Historical villages and art towns to suit all tastes
Chianti is an area that extends between the Tuscan provinces of Florence, Siena and Arezzo. In ancient times it was an Etruscan territory which had built its villages in relation to the richness of the earth and favourable climate.
Development during the Middle Ages was linked directly to the fortunes of the Tuscan cities of Florence and Siena, eternal rivals who fought to rule over the territory. These ongoing battles among the various noble families led to the construction of fortified castles to protect themselves, but also of mansions with huge wine-growing and olive cultivation estates.
Many of the castles and can be seen against the hills and, in some cases, even visited. To name just some of the towns in Chianti would be unfair to all the others!
Every little village, building or town in this area has a story to tell, offering picture postcard corners and panoramas. We’re going to give you a few suggestions but remember that the entire Chianti district is just waiting to be discovered!
Certaldo, protected by ancient walls
A small town nestling on the hills, birthplace of the great writer Boccaccio, whose home, just outside the centre, can still be seen and visited. Other places not to be missed are Palazzo Pretorio, once home to the Alberti Counts, and the Church of Saints Jacopo and Filippo, a delightful example of Tuscan Romanesque art. The whole of Certaldo is surrounded by medieval walls and has three characteristic gates: Porta al Sole, Porta Alberti and Porta del Rivellino
San Gimignano and its nine towers
Acknowledged as UNESCO World Heritage, this is one of the medieval villages in Chianti that you really mustn’t miss. Apart from some slight modernisation in the 19th century, the structure has remained unchanged since the 1200s. Even in the Middle Ages the town was famous for the cultivation of a precious spice which was very rare in Italy: saffron (which can still be bought in the shops today). Don’t miss the impressive towers, of which only nine of the 72 present in the 13th century remain, the cathedral with the civil museum. And two beautiful medieval Romanesque churches, the parish of Santa Maria Assunta and the Church of Sant’Agostino.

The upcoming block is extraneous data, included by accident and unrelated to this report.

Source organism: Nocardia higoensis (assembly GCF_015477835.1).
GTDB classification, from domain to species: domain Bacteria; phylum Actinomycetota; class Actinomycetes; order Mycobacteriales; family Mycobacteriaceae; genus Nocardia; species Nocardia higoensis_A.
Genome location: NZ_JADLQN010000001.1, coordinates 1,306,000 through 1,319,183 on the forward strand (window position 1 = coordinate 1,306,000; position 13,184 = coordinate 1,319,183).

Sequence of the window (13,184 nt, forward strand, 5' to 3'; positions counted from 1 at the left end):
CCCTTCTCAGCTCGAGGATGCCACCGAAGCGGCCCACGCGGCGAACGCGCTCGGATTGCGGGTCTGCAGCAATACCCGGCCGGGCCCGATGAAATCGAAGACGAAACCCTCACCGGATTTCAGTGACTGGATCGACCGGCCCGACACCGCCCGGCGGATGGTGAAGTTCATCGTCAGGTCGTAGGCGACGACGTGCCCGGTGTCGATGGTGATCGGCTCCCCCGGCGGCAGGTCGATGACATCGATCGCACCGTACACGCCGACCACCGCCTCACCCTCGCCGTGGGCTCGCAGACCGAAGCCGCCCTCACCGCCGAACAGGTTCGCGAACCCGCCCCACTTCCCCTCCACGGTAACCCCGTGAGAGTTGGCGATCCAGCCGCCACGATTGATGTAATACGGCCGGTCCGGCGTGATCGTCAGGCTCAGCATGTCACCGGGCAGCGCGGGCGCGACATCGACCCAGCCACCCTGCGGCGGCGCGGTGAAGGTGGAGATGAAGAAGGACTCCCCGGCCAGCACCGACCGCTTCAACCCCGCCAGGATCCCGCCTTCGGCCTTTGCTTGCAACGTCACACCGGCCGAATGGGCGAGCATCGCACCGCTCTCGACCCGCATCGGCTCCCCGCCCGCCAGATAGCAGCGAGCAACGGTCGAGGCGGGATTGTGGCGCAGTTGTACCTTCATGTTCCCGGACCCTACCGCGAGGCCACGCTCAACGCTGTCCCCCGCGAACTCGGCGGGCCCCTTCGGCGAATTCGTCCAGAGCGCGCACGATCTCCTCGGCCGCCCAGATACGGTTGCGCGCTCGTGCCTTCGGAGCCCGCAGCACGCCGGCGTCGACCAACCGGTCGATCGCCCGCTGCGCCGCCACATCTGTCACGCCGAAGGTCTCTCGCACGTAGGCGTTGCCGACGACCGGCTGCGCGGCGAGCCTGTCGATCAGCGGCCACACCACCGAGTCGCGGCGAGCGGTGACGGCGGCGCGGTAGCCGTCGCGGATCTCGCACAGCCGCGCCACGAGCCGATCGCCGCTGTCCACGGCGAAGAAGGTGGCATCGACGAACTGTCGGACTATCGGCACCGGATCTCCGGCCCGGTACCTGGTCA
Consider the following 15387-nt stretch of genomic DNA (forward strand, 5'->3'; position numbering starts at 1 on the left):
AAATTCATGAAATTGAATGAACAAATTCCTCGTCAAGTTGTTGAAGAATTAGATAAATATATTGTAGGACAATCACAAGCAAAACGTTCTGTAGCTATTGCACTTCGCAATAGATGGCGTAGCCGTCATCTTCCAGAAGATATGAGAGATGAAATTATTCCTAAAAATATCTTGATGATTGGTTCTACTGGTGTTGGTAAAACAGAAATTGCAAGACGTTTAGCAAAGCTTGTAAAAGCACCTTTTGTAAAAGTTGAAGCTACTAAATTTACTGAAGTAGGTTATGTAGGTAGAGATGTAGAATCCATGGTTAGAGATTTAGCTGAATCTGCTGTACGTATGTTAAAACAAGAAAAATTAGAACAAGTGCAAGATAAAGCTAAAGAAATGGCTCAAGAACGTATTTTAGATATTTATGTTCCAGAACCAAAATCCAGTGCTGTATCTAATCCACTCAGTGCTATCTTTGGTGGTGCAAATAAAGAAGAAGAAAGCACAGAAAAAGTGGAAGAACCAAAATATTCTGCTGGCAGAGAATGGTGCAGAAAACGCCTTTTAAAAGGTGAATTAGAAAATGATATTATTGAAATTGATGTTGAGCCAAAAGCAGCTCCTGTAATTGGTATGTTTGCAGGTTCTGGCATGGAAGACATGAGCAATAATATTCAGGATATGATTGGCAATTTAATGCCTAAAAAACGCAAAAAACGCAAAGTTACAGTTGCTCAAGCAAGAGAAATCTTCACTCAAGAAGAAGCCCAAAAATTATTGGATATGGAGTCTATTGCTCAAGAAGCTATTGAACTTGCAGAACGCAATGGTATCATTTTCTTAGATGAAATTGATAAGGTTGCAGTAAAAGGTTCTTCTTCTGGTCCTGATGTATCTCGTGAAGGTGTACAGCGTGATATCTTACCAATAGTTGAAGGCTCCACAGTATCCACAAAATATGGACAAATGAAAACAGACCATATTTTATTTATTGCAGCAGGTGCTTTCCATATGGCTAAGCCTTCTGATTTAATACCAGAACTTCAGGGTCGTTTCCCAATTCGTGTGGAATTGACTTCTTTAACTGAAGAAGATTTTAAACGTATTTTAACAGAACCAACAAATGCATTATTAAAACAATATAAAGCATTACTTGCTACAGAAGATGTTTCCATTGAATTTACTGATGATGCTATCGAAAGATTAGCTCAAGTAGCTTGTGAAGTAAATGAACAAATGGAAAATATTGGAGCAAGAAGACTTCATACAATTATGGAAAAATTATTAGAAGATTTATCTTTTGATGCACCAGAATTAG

Vinci, the birthplace of a genius
Famous as the birthplace of Leonardo Da Vinci, the town is a splendid example of medieval village, still surrounded by the original walls and rich in characteristic streets and beautiful views. Visitors to the town must see the house where Leonardo was born, with the museum and library, the various Romanesque churches, the main square and a beautiful walkway along the walls, as far as the Castle of the Guidi Counts.
Volterra, between the Etruscans and the Middle Ages
50 km from Montespertoli, Volterra is the town that is home to some of the most beautiful archaeological sites of Etruscan origin. The town was built by the Etruscans and many traces of their presence here are conserved in the archaeological park and museum. The old town is one of the most beautiful medieval villages that you can visit in Tuscany, Palazzo dei Priori and the beautiful cathedral will leave you open-mouthed.
Badia a Passignano: the enchanted monastery
In the municipality of Tavarnelle Val di Pesa, set between the Chianti hills, stands a gigantic fortified monastic complex know as the Badia a Passignano. The monastery was founded by Benedictine monks in 1049 and can only be visited if you make a booking, but it really is worth it! The cloisters, refectory, kitchen, cells and church are exactly the same as they were in the Middle Ages and upon entry you’ll feel as though you’ve taken a trip back in time.
Volpaia and the fortified castle
As regards travelling thorough time, Volpaia is another place where everything seems to have stopped, in 1172 the year in which the little town was founded. It is in the municipality of Radda in Chianti, in the province of Siena, and it develops around a fortified castle which can still be visited today, in a strategic position right in the middle between Siena and Florence. This little village has retained all its medieval charm and magic.
Monteriggioni on the Via Francigena
One of the most popular towns, if not by name at least by sight, thanks to appearances in famous videogames and films (such as The Gladiator and The English Patient). It was originally a castle, built by the people of Siena in around the year 1200, in a strategic position on the Via Francigena, overlooking the Valle d’Elsa. For years it was fought over between the two Tuscan cities of Florence and Siena and was the site of a famous siege mentioned by Dante in his Divine Comedy. If you pass his way, we suggest you visit the weapons museum and the beautiful Romanesque churches.
Firenze cradle of the Renaissance
Florence is a magical city, where art and history meet. It has been visited by some of the greatest artists in history, such as Dante, Michelangelo, Giotto, Donatello, Brunelleschi and Leonardo da Vinci, all of whom have left traces of their passage: the fabulous Cathedral, Giotto’s bell tower, the Baptistery and all the works kept in the various museums, especially the Galleria degli Uffizi. The old part of Florence is not to be missed: with its characteristic streets, the Ponte Vecchio and the beautiful squares, it is place where time seems to have stood still, with a treasure hidden in every single corner.